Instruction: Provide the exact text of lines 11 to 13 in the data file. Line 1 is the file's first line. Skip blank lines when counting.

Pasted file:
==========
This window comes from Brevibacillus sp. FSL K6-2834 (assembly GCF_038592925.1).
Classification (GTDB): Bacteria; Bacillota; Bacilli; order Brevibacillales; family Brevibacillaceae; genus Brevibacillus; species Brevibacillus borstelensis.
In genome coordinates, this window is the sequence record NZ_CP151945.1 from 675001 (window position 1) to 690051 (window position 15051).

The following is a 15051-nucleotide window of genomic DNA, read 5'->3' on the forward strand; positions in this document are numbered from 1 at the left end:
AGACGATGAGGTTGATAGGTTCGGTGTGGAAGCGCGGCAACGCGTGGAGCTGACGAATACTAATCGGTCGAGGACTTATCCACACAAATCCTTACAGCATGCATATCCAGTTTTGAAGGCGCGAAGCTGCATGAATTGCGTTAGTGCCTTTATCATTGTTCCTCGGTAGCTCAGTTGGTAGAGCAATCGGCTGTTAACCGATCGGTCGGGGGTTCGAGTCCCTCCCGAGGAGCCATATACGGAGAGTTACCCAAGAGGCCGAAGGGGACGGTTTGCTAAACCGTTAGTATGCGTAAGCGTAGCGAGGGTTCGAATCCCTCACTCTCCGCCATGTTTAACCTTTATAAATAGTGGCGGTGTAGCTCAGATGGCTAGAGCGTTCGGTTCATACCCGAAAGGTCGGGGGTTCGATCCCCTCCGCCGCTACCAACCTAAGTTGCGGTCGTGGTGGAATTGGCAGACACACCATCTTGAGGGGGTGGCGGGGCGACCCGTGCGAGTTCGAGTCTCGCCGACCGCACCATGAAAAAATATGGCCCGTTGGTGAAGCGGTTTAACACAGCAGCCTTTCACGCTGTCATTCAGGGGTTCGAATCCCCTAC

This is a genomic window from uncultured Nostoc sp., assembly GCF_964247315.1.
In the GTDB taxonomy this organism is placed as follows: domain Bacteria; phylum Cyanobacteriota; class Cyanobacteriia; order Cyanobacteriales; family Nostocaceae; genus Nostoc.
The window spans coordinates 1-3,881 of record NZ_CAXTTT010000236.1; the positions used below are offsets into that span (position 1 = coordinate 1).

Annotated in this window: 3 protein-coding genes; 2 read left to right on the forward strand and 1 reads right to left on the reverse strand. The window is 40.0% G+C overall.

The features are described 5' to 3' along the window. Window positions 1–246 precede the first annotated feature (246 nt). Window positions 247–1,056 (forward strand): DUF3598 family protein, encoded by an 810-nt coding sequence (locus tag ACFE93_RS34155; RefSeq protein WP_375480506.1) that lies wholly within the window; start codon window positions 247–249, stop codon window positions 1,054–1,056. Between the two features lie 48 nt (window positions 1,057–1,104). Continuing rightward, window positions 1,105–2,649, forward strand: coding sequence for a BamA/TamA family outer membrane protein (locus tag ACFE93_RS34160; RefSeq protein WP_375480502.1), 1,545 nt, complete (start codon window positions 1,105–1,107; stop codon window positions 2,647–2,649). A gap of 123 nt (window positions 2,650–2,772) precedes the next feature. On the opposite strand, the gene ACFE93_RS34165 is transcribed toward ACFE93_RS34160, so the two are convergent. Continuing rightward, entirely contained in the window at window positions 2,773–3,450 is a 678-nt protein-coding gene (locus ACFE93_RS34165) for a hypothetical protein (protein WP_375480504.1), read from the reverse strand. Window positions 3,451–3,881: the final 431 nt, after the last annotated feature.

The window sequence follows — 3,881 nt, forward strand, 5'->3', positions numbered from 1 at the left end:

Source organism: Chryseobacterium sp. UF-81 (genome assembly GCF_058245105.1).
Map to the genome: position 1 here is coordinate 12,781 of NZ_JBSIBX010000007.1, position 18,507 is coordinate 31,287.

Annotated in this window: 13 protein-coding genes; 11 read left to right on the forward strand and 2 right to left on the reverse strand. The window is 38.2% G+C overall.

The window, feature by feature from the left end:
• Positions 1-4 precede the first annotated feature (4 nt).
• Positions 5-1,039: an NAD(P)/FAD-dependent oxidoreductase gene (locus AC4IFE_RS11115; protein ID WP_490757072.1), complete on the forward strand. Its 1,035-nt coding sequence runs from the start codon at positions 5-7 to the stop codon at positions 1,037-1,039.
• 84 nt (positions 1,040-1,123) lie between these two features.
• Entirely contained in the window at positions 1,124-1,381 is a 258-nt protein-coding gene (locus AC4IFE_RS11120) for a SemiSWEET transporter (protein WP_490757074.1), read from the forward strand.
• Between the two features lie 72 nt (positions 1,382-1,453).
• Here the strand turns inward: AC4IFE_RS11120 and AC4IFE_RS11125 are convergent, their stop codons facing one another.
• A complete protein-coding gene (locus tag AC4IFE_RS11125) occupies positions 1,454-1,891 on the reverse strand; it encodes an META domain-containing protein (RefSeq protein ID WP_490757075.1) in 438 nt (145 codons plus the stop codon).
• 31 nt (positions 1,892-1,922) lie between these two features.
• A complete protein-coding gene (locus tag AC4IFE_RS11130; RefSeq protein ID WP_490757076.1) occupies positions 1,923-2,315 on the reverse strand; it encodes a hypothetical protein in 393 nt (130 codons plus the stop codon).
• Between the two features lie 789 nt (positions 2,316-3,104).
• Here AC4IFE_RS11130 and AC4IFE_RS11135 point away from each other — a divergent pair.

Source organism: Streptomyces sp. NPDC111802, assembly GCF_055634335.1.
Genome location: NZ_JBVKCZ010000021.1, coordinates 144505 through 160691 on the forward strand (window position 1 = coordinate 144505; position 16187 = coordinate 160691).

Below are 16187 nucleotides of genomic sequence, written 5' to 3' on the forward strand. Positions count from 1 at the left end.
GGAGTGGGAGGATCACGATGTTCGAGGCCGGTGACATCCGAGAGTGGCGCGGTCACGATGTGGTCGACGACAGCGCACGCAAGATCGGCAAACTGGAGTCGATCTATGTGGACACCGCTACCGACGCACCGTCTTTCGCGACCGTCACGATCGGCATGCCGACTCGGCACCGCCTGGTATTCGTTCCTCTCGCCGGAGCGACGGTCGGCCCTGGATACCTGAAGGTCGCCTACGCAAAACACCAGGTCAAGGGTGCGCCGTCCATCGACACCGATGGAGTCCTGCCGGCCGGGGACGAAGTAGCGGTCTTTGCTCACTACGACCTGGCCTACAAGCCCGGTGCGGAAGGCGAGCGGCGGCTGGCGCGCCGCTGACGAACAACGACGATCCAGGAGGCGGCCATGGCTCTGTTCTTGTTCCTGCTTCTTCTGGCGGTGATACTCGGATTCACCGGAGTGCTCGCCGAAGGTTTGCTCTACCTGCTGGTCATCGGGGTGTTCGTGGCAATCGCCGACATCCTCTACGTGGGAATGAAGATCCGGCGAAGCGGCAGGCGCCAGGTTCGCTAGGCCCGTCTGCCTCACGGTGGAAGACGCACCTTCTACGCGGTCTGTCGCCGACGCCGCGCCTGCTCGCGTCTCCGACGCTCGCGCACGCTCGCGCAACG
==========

The window sequence follows — 3,881 nt, forward strand, 5'->3', positions numbered from 1 at the left end:

Source organism: Chryseobacterium sp. UF-81 (genome assembly GCF_058245105.1).
Map to the genome: position 1 here is coordinate 12,781 of NZ_JBSIBX010000007.1, position 18,507 is coordinate 31,287.